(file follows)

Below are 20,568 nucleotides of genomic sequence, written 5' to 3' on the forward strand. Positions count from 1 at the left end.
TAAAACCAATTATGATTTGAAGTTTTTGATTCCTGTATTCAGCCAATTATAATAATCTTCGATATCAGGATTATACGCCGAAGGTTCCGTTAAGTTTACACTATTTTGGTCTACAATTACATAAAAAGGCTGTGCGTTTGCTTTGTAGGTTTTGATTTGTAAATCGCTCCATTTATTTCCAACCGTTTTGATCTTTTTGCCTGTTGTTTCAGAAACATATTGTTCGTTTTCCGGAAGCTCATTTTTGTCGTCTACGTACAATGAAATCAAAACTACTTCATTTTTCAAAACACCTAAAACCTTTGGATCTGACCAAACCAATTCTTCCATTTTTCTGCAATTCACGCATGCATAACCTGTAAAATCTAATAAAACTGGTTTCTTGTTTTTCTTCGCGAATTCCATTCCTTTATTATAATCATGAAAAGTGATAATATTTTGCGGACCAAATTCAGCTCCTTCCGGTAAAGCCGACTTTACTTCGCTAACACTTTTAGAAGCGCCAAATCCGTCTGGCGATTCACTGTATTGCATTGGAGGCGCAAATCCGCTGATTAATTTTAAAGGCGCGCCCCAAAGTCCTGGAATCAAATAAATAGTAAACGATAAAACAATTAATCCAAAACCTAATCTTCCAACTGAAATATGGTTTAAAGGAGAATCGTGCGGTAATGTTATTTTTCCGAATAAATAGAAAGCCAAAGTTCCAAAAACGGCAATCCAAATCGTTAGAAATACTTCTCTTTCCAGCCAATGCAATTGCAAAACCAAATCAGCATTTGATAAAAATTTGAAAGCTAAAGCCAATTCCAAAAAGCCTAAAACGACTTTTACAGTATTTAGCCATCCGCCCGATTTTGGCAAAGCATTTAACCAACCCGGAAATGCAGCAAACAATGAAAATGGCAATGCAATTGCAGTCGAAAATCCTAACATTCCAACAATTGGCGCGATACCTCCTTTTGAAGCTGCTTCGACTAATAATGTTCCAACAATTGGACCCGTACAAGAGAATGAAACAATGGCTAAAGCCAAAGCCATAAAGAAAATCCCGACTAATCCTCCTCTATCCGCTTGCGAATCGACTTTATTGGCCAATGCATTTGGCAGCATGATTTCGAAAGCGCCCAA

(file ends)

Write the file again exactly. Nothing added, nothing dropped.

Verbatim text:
Below are 20,568 nucleotides of genomic sequence, written 5' to 3' on the forward strand. Positions count from 1 at the left end.
TAAAACCAATTATGATTTGAAGTTTTTGATTCCTGTATTCAGCCAATTATAATAATCTTCGATATCAGGATTATACGCCGAAGGTTCCGTTAAGTTTACACTATTTTGGTCTACAATTACATAAAAAGGCTGTGCGTTTGCTTTGTAGGTTTTGATTTGTAAATCGCTCCATTTATTTCCAACCGTTTTGATCTTTTTGCCTGTTGTTTCAGAAACATATTGTTCGTTTTCCGGAAGCTCATTTTTGTCGTCTACGTACAATGAAATCAAAACTACTTCATTTTTCAAAACACCTAAAACCTTTGGATCTGACCAAACCAATTCTTCCATTTTTCTGCAATTCACGCATGCATAACCTGTAAAATCTAATAAAACTGGTTTCTTGTTTTTCTTCGCGAATTCCATTCCTTTATTATAATCATGAAAAGTGATAATATTTTGCGGACCAAATTCAGCTCCTTCCGGTAAAGCCGACTTTACTTCGCTAACACTTTTAGAAGCGCCAAATCCGTCTGGCGATTCACTGTATTGCATTGGAGGCGCAAATCCGCTGATTAATTTTAAAGGCGCGCCCCAAAGTCCTGGAATCAAATAAATAGTAAACGATAAAACAATTAATCCAAAACCTAATCTTCCAACTGAAATATGGTTTAAAGGAGAATCGTGCGGTAATGTTATTTTTCCGAATAAATAGAAAGCCAAAGTTCCAAAAACGGCAATCCAAATCGTTAGAAATACTTCTCTTTCCAGCCAATGCAATTGCAAAACCAAATCAGCATTTGATAAAAATTTGAAAGCTAAAGCCAATTCCAAAAAGCCTAAAACGACTTTTACAGTATTTAGCCATCCGCCCGATTTTGGCAAAGCATTTAACCAACCCGGAAATGCAGCAAACAATGAAAATGGCAATGCAATTGCAGTCGAAAATCCTAACATTCCAACAATTGGCGCGATACCTCCTTTTGAAGCTGCTTCGACTAATAATGTTCCAACAATTGGACCCGTACAAGAGAATGAAACAATGGCTAAAGCCAAAGCCATAAAGAAAATCCCGACTAATCCTCCTCTATCCGCTTGCGAATCGACTTTATTGGCCAATGCATTTGGCAGCATGATTTCGAAAGCGCCCAA